Felicity O’Driscoll Book Reviews Issue 211

By Cuisine3 Minutes
April 12, 2022By Cuisine

Felicity O’Driscoll of Cook the Books reveals her favourite Italian cookbooks. Find out more at cookthebooks.co.nz or visit 19 Williamson Avenue, Grey Lynn, Auckland.

 

ESSENTIALS OF CLASSIC ITALIAN COOKING

MARCELLA HAZAN, KNOPF DOUBLEDAY, $74.99

That it contains a recipe with just two ingredients, yet the cooking directions run to two pages says all you need to know. If you take the simplest in-season ingredients and cook them correctly, the result will be sublime. Many say it’s worth owning for the focaccia recipe alone, but for me it’s the tomato sauce with onion and butter; something absolutely magic happens in that pot. The two-ingredient recipe? Roast Chicken with Lemon – make sure you follow every step.

   

OSTERIA

SLOW FOOD EDITORE, RIZZOLI, $55

A cookbook 25 years in the making. This companion to Slow Food’s Osterie d’Italia – its annual guide to the small restaurants of Italy – takes 1000 recipes from these restaurants and translates them for the home cook. With everything from antipasti to dolci and indexed by 23 regions, it is encyclopaedic in detail. So whether you prefer your mussels as they do in Puglia or Sardegna, or your risotto as from Calabria or Lombardia, it’s all here.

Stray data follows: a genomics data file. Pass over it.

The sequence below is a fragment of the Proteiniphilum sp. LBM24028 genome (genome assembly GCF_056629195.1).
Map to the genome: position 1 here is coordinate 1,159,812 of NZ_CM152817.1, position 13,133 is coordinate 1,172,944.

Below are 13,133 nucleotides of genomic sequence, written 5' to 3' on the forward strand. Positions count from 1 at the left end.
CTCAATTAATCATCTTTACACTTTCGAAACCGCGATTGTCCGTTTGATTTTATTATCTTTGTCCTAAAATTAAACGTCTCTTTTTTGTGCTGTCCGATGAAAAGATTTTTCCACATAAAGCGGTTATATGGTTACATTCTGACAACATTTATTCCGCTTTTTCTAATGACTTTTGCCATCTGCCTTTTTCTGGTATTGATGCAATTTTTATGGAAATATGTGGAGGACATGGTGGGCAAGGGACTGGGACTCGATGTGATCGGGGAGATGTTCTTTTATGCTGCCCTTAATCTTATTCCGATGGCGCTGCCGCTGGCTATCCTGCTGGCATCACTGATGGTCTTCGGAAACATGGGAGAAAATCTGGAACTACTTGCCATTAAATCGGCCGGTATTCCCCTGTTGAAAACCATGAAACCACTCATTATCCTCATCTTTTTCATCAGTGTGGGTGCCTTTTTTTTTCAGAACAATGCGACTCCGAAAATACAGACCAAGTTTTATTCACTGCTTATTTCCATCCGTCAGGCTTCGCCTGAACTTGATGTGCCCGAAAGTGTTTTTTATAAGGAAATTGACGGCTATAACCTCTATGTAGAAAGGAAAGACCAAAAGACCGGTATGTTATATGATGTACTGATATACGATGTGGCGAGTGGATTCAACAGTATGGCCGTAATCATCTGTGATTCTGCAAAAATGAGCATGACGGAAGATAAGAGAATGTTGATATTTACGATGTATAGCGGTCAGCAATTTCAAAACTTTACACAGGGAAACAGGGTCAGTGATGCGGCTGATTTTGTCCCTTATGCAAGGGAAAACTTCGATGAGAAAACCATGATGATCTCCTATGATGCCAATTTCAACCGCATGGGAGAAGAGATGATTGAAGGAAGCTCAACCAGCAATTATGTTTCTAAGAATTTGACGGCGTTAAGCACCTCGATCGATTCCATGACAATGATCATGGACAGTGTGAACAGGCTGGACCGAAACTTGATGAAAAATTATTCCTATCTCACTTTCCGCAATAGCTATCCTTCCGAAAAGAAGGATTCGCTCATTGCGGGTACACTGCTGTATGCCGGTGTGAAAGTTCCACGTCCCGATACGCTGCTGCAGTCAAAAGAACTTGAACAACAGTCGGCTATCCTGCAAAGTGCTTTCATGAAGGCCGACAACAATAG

PASTA GRANNIES

VICKY BENNISON, HARDIE GRANT, $55

What’s not to love about an Italian nonna hand-making pasta? I almost love the little insert book where you get to meet the nonne more than the recipes. Almost. Mostly in their 80s – though Concetta is 93 and Giuseppa is 95 – the nonne all still make fresh pasta daily. The recipes are quite simple, though as Lucia (aged 85) says, “When you have great ingredients, you don’t have to worry about the cooking. They do it for you.”

 

GASTRONOMY OF ITALY

ANNA DEL CONTE, PAVILION BOOKS, $75

First published in the 1990s and fully revised in 2013, this is as much a dictionary and reference book as it is a cookbook. Born in Milan, Anna arrived in Britain in 1949 when the nearest many Brits had got to pasta was Heinz Spaghetti. Her love for the cuisine of her homeland, and her ability to write about it, triggered something of a culinary revolution and inspired a whole generation of new cooks. An absolute classic to be read from cover to cover.